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How Did You Do That?
What does it take for an entrepreneur to go from an idea to a successful startup? Hosts Kathleen Gallagher and Tim Keane talk with Wisconsin entrepreneurs about how - and why - they've succeeded.Kathleen Gallagher is a Pulitzer Prize-winning journalist and the executive director of the Milwaukee Institute. Tim Keane is the director of Golden Angels Investors and an entrepreneur who led his own startup to a profitable acquisition.

How Jeff Aronin Began Building Life Sciences Companies And Never Stopped

Jeff Aronin grew up in Baltimore, Md. but moved to Illinois during high school. After graduating from Northern Illinois University, he got a sales and marketing job at Carter-Wallace Pharmaceuticals. During his time there, he was upset to see the company pull off the market a therapy for pediatric epilepsy that helped many families because a side effect was discovered.

It was then, while still in his 20s, that Aronin realized big pharmaceutical companies weren’t set up to develop drugs for small numbers of patients with rare conditions. Aronin went on to work in other jobs in the healthcare industry, including a stint at Medcare Technologies, a medical equipment maker where he learned about innovation.

Then, at age 29, he began focusing on the problem of developing drugs for small numbers of patients with rare conditions. Aronin stopped working for other people and holed up in his living room to launch Ovation Pharmaceuticals with $150 million of private equity funding.

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Image courtesy of Jeff Aronin
Jeff Aronin started his first life sciences company Ovation Pharmaceuticals at the age of 29 out of his living room. Today, he's developed and sold multiple companies and was a driving force behind Matter, Chicago's premier center for health technology startups.

"I got into the industry because I saw I could build a career but also help patients," says Aronin. "And when I realized that if products weren't large enough they weren't important to these big corporations, and I saw I had a unique ability to solve this problem and decided I wanted to focus on it."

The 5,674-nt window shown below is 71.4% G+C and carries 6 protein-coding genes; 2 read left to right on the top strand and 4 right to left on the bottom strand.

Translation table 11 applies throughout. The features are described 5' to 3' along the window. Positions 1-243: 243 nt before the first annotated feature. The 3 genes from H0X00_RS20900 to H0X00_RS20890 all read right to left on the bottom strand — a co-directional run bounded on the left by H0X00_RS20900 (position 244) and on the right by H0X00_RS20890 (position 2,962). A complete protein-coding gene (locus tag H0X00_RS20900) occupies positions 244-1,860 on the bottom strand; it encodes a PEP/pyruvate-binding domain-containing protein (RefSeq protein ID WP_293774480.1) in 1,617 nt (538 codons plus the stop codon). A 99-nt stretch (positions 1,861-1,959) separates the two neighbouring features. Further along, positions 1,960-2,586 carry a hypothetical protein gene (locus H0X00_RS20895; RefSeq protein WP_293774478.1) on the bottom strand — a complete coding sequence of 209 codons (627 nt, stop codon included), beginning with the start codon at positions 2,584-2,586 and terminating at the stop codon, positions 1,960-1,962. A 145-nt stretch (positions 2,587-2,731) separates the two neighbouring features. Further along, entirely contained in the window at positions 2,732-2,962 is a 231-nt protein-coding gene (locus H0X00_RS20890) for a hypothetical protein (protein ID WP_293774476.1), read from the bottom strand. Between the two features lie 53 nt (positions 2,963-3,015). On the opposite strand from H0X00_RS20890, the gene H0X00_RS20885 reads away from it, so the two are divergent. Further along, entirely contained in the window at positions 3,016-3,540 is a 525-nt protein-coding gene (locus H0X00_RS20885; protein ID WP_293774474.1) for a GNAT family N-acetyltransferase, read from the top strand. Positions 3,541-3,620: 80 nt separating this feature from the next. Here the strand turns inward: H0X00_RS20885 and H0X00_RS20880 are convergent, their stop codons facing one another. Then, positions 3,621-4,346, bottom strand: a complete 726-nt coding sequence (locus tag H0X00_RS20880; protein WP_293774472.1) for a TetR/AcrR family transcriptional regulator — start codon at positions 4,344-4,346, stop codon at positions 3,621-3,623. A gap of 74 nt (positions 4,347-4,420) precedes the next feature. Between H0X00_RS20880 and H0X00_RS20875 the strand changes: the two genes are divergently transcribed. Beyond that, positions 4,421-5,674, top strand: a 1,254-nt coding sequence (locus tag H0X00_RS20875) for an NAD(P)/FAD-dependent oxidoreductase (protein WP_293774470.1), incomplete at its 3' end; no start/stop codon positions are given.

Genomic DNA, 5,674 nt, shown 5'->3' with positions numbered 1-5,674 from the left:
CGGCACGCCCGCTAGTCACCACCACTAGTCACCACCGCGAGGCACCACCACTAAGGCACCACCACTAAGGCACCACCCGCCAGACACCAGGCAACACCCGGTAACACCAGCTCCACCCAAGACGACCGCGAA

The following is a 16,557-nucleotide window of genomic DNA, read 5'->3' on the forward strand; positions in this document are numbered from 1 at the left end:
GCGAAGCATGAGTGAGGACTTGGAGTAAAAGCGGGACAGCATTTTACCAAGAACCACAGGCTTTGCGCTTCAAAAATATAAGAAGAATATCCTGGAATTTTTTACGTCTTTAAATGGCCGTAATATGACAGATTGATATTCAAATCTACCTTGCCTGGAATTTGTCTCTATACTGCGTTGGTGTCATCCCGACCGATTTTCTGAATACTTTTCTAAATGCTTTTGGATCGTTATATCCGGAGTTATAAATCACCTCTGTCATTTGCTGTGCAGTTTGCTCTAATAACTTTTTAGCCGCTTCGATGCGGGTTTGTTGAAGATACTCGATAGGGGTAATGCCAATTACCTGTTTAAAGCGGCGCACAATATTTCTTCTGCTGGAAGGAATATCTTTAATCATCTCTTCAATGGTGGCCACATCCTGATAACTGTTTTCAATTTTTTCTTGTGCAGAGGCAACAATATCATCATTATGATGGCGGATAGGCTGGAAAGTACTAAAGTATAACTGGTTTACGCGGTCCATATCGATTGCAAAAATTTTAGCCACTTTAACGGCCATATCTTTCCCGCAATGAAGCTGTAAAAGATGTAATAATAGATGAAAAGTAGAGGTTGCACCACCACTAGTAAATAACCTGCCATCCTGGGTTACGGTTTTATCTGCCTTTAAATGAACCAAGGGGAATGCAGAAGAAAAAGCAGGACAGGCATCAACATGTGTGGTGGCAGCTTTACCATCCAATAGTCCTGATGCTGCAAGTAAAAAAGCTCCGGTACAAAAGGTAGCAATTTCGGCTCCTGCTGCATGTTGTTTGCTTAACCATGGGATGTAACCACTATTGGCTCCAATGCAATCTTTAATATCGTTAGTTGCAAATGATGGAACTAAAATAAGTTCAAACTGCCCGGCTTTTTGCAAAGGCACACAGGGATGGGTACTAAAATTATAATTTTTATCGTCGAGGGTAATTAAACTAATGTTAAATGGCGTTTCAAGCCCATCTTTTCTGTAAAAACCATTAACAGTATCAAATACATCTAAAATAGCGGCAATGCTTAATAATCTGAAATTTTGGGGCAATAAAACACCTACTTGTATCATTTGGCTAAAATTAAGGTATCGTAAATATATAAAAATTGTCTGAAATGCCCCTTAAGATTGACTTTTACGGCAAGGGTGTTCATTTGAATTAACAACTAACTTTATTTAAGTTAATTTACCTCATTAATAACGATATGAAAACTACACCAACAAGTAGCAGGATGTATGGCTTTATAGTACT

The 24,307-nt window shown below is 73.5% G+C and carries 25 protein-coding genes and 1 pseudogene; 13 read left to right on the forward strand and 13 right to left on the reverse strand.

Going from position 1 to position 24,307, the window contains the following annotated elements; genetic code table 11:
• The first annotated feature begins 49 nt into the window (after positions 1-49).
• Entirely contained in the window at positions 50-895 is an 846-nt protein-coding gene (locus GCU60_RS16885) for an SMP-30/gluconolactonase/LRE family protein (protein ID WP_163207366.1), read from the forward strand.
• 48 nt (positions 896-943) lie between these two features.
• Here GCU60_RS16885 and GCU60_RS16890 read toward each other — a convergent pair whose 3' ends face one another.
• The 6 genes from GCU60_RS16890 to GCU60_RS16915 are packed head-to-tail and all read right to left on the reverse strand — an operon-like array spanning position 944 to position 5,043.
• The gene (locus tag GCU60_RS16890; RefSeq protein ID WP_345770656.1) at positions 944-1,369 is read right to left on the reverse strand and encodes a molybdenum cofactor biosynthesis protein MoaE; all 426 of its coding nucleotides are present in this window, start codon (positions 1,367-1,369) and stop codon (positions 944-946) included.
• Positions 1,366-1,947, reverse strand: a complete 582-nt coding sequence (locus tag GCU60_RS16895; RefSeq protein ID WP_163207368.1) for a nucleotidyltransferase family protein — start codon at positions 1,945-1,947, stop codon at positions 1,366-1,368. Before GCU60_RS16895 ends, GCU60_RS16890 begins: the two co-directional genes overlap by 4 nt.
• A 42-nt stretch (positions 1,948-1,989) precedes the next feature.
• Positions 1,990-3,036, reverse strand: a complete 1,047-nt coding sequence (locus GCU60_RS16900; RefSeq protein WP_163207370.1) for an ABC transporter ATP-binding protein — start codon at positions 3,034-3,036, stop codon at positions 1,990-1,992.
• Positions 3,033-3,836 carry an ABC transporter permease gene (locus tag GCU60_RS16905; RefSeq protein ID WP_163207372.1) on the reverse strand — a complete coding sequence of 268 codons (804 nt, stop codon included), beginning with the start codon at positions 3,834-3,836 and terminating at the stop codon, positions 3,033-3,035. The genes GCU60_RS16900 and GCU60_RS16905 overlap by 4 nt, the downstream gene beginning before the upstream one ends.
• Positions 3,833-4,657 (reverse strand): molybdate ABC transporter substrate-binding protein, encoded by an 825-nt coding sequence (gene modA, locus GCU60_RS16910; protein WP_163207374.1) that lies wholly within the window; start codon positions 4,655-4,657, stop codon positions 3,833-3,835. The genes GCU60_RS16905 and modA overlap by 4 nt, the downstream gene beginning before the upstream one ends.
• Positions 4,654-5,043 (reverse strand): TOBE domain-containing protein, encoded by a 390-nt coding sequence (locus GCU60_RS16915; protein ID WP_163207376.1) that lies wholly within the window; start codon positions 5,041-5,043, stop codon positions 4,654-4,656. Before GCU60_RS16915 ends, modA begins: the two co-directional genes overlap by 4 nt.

He started Ovation in 2000, grew it to nearly 300 employees, and sold it to Denmark-based Lundbeck in 2009 for $900 million. Aronin shut down his next startup, Marathon Pharmaceuticals, in 2017 after selling its main drug to another company. But he's continued to operate Paragon Biosciences, which develops, accelerates and finances biotech companies. Chicago-based Paragon Biosciences has built seven innovative bio-based companies, investing more than $1 billion in them.

As a philanthropic endeavor, Aronin also was a driving force behind Matter, Chicago’s premier center for health technology startups that opened in 2015 and is housed in the Merchandise Mart next to the 1871 startup incubator.

"We needed to build that community to help these entrepreneurs build these companies ... and [help] them get that start, training them, giving them the resources," he notes.

With over 6,000 diseases currently known today without available treatments, Aronin believes that finding these challenges and solving them with science will be the driving factor to helping more patients.

"What we learned was because the industry is so complex and science is complex we do it in very targeted companies and focus on one big problem at a time," he explains. "We have the same resources as big corporations but we're very focused one company at a time. And that model is a model for the future of how you innovate science."

Jeff's Tips for Entrepreneurs

  • Start all companies by solving a big challenge. Ask yourself, why does the world need this company to survive? Remain focused on your mission and goal.
  • Learn all you possibly can in your area of interest.
  • Hire mission-oriented, talented people. Trust them to go execute and require that they take responsibility and accountability.
  • Never give up when faced with what appears to be an insurmountable challenge. 
  • Be accountable to your team and help them achieve their personal and professional goals. 
  • Keep your team and those whom you wish to serve through your work as your paramount focus.
  • There is never a good time to start a business. You do it when you have a great idea for a business or product that people are willing to pay for.
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